Some stamps lain by contractors, often specific to the day, seemed to set a basis for a residential neighborhood that seemed to be fraying in the pandemic, but that they seemed to remind me of, as ghosts of the un-remote past. If Lewis Carroll famously described a one-to-one map that had not ever been unfolded–“the grandest idea of all! We actually made a map of the country, on the scale of a mile to the mile!” that “has never been spread out” as farmers objected it would block out the sunlight, a map of sorts seemed to be rolled out in surviving spots on the ground; if segregation of Berkeley’s neighborhoods dated from before 1906, as a release from the “advancing tide” of “flats or shops,” the shaping of neighborhoods of exclusively “residential character” was the result of racially restrictive clauses in property deeds and covenants on which developers like Mason McDuffie relied to boost their own financial investment in exclusive neighborhoods, hiring Frederick Law Olmstead to design the gardens for the exclusive Claremont hotel and Claremont Park community, promising a remove from the city and a lifestyle in a relaxed space for children to roam “out of doors! out of doors!” Designed for only “Caucasian buyers” and excluding “any person other than of the Caucasian race,” these lines of restriction were mapped in home ownership in varied ways from 1905 to 1911 in the East Bay. If by 1907, West Berkeley was distinguished by streetlights, paved streets, telephones, and factories like soap and glassworks, and an industrial development fueled by the influx refugees from the city, invisible lines became increasingly important to define and defend.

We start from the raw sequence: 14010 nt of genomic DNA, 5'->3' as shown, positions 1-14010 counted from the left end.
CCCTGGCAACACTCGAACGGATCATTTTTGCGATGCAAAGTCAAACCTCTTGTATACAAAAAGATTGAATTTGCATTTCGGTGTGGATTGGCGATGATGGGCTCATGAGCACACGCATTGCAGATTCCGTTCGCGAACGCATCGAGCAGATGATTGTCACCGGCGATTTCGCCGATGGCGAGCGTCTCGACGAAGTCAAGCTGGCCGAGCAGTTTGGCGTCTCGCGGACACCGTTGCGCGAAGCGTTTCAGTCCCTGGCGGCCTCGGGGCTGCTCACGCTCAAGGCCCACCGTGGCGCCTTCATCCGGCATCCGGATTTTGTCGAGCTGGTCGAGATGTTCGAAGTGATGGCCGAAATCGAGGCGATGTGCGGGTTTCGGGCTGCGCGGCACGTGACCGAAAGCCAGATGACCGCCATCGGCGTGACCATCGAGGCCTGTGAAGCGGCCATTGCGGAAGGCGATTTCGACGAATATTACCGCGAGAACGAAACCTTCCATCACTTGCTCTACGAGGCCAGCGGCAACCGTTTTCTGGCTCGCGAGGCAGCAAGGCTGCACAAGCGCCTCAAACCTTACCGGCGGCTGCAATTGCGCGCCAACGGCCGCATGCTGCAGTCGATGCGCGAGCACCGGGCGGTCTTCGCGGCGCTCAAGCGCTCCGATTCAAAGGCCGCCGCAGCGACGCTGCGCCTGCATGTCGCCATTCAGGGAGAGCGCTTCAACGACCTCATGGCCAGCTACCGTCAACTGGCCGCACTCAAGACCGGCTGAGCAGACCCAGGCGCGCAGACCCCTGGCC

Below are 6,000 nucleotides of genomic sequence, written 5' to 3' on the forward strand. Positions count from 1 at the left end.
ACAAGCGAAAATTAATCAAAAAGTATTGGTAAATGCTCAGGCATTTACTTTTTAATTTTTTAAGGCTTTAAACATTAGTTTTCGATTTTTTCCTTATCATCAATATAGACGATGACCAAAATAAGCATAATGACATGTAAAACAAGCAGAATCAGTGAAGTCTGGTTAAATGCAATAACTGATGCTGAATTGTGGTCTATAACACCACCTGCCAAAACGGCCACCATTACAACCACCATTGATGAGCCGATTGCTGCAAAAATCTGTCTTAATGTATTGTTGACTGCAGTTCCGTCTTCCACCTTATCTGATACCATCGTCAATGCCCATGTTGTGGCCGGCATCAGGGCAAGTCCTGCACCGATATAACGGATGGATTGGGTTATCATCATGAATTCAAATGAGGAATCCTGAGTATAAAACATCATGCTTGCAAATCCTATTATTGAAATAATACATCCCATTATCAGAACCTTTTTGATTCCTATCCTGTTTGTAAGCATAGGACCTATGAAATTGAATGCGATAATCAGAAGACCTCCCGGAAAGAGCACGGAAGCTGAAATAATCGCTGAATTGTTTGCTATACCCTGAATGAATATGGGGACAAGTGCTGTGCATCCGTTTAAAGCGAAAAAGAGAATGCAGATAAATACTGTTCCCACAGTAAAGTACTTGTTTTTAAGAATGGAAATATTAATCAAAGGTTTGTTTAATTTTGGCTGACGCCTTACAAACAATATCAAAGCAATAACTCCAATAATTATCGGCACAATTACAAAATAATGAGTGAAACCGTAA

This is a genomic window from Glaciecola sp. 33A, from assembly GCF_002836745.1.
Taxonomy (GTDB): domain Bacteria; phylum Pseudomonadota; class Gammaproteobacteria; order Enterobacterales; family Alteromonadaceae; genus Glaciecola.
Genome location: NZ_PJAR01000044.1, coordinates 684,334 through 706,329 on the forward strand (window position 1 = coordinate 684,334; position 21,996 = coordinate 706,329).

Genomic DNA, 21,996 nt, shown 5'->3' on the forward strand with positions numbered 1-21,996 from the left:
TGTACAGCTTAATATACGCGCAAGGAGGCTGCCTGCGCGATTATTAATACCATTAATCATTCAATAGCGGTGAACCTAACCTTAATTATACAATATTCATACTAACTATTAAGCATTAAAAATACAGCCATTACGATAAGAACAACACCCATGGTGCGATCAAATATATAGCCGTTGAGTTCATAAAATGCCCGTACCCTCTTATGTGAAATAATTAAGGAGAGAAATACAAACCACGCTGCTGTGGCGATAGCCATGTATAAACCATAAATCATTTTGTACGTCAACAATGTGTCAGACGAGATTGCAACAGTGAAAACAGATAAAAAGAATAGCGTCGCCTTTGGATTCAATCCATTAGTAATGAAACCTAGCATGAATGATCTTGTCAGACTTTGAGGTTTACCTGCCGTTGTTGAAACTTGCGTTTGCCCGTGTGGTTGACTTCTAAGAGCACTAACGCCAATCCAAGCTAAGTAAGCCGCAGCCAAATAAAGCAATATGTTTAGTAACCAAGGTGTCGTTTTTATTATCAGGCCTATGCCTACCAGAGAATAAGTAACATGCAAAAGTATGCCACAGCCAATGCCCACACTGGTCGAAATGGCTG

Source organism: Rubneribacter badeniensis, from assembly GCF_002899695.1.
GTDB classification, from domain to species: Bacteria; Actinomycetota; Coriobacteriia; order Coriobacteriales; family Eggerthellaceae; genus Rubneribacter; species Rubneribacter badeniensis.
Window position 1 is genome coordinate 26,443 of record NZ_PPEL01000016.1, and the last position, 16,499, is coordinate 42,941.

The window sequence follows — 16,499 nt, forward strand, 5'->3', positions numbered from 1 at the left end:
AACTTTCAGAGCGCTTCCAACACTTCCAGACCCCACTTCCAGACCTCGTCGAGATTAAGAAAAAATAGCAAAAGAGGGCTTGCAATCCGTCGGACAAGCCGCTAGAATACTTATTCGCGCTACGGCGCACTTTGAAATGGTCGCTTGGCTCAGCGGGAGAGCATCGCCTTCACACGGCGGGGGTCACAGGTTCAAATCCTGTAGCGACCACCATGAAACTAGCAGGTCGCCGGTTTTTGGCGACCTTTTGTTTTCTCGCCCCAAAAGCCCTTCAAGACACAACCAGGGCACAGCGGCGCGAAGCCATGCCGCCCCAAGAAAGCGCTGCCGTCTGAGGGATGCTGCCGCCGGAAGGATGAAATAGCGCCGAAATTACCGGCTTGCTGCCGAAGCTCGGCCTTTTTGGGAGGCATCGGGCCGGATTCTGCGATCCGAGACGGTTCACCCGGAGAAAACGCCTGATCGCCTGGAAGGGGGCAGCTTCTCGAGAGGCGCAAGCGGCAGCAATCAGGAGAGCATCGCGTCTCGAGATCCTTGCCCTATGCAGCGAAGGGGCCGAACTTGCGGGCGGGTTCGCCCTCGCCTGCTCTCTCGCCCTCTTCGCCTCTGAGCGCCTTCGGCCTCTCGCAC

Jorge Luis Borges’s Del rigor en la ceincia embraced the conceit soon after World War II, describing, as American military engineers re-drafted national maps by geospatial coordinates that wrapped around the world, described a society that abandoned one-to-one map coexisting with the nation’s territory as it became “cumbersome”, as this large paper map was reduced to tattered fragments in some “western Deserts,” I imagined I found hints and clues that were central to the spatiality of South Berkeley’s Oakland border in the time-stamped impressions preserved in the pavement underfoot, as I embraced a sort of exploration of the surviving evidence as if excavated clues. The turn of the century provided an origins story for the residential community and its divides.

433 63rd Street/Oakland CA